5 February 2013

Ngaio Marsh: Black Beech and Honeydew: An Autobiography (1965)

Vy Elsom's sketch of Ngaio Marsh (1895-1982) on the back cover of the dust jacket
This of course is not the revised 1981 edition of the autobiography but the first edition. Written in a fastidious and urbane style, this is in some ways a part-autobiography not in that it misses years out – indeed it takes us from Marsh's early childhood (not quite, but almost, in a conventional linear manner) virtually to the time of writing – but in that it almost misses Marsh's very public profession out. Overwhelmingly, the author concentrates on her less known work in the beginning as an actor, then later as a theatre director; but, a little like her (rather snobbish, it must be said) friends who wouldn't demean themselves by bringing up the subject, Marsh is almost silent about her popular crime novels (which amount to 32). In fact, the penultimate paragraph ends in a rare exclamation mark – 'How right I was!' – in summing up her decision to pursue her passion and direct ten Shakespeare plays rather than considerably increase her bank account funds by writing ten more novels.
Marsh also writes about her journeys by boat to England (very much her second home) and of her friends. We have to go to Joanne Drayton's Ngaio Marsh: Her Life in Crime to discover the real name of the unstable Russian 'Sacha', who proposed to her and later killed himself (although not because of the rejection): he was Peter Tokareff. Much more important to Marsh's autobiography are the 'Lampreys', a family she spent some time with in England, and whose real name is Rhodes: the novel A Surfeit of Lampreys (a reference to the cause of Henry I's death) depicts a noted fictionalization of the Rhodes family.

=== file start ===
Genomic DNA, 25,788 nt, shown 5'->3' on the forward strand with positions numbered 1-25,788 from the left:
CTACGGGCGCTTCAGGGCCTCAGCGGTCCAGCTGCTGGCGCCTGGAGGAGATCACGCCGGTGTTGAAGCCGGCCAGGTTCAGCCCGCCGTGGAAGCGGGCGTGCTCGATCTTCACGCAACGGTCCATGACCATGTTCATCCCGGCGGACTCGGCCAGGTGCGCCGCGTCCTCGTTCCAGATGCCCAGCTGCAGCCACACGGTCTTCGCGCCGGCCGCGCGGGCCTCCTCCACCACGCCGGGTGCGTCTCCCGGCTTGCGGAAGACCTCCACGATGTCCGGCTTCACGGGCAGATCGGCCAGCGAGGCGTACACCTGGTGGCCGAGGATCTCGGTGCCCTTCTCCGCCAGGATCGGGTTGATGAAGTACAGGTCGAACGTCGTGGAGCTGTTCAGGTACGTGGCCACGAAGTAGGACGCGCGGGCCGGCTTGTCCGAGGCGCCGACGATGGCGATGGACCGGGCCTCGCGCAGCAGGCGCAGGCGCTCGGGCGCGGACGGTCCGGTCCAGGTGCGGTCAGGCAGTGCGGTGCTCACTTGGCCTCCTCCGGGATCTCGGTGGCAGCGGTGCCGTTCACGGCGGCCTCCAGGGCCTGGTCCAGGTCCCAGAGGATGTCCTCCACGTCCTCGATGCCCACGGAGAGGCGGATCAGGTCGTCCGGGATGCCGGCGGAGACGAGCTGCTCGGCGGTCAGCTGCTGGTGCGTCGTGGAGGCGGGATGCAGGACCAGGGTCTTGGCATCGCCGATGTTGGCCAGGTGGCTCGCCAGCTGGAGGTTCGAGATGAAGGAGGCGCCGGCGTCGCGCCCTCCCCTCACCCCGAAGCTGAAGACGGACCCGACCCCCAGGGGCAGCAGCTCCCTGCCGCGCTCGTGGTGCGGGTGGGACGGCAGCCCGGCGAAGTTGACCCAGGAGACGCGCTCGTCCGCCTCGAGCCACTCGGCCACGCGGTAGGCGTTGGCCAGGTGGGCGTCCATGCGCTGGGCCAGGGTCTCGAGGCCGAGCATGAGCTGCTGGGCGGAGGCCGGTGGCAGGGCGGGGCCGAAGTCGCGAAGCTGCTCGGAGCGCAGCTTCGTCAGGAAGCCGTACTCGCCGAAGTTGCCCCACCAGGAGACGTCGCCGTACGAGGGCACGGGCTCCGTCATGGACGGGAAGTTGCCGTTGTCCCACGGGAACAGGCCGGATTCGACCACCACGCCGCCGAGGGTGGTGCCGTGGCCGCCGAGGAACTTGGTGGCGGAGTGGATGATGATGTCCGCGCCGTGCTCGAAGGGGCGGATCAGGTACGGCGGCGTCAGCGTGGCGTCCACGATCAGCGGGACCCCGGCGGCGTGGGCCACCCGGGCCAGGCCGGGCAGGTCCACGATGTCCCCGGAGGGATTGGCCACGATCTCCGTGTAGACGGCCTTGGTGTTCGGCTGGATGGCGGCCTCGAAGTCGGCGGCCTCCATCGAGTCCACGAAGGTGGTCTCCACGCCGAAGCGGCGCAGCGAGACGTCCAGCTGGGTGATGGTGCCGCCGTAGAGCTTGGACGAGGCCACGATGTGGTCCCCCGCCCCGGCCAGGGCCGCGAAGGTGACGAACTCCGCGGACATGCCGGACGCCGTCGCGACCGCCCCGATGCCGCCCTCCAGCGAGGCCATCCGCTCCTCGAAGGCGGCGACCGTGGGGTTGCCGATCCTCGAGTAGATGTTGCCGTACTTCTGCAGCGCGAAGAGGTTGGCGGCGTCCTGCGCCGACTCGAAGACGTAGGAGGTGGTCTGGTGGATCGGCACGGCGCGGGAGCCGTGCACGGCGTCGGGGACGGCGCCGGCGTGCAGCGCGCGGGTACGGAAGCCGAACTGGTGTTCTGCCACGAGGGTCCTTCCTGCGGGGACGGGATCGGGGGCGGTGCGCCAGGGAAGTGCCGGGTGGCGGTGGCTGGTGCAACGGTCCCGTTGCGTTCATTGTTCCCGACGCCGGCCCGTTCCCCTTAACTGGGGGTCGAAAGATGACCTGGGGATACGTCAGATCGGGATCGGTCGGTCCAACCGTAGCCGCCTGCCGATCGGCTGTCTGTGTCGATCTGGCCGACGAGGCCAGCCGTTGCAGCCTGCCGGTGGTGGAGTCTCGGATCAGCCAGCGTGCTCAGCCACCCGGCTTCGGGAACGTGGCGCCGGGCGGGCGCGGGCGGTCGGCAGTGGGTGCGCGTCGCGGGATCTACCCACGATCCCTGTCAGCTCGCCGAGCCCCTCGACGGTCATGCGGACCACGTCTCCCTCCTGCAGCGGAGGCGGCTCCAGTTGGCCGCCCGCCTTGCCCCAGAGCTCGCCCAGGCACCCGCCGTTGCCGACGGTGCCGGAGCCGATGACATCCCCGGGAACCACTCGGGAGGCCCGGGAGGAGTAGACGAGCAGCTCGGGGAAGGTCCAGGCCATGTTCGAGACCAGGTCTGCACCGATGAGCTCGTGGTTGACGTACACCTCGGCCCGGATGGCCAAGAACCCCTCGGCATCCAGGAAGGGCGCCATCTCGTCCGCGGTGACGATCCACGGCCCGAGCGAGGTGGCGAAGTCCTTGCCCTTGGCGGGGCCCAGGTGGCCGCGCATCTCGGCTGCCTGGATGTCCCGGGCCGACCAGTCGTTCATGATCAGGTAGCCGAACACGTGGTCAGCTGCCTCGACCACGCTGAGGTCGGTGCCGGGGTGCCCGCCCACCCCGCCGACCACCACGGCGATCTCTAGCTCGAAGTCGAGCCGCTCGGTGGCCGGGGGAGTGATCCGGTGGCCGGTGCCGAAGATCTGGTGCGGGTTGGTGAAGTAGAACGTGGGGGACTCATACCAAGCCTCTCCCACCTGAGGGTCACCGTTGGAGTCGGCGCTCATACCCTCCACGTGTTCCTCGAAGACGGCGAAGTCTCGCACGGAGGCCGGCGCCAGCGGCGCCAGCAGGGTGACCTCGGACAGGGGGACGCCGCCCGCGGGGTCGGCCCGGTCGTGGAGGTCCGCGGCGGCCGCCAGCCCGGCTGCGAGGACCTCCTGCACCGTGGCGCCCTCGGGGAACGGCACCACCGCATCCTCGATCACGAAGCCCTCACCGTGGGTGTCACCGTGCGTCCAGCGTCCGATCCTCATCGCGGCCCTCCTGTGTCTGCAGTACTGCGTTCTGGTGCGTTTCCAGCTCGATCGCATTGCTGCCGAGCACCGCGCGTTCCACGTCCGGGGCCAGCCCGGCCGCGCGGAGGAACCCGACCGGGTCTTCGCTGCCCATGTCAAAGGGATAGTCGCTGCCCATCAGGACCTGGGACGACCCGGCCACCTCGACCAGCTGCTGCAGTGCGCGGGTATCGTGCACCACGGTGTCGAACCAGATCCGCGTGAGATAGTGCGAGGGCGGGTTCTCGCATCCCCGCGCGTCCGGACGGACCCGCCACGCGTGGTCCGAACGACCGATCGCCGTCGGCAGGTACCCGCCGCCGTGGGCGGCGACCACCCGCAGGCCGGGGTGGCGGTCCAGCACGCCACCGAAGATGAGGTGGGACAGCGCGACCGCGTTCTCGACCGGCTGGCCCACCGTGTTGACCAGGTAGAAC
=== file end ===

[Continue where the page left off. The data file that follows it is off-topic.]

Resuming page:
Marsh does reveal that she took the Scottish name Roderick and the surname of the 17th century founder of Dulwich College – Edward Alleyne – to create the handsome, Eton-educated dectective that Marsh wanted to see as a departure from slightly eccentric detectives of other writers, who comforted their readership by churning out familiar verbal tics.
Marsh also reveals her childhood fear of poison here, and says she only uses it in her books 'on rare occasions', but although I'm only familiar with four of her novels, two of them do strongly feature poison as a murder weapon: The Nursing Home Murder (1935) and Death at the Bar (1940). I haven't yet encountered the acting profession in her work, although I'm aware that she's used it as a background to several novels.
In a word, Marsh's book inevitably (and a little disappointingly for many readers, it seems) tells the reader what she wants to tell them, although a broader picture can be seen from Drayton's biography, which – like Claire Tomalin's biography of Katherine Mansfield – I find slightly irritating because it refers to its subject throughout by her first name.
Ngaio Marsh's home in Cashmere, Christchurch, where (with the exception of visits to England) she lived for 77 years, fortunately survived earthquake damage and remains open to the public.

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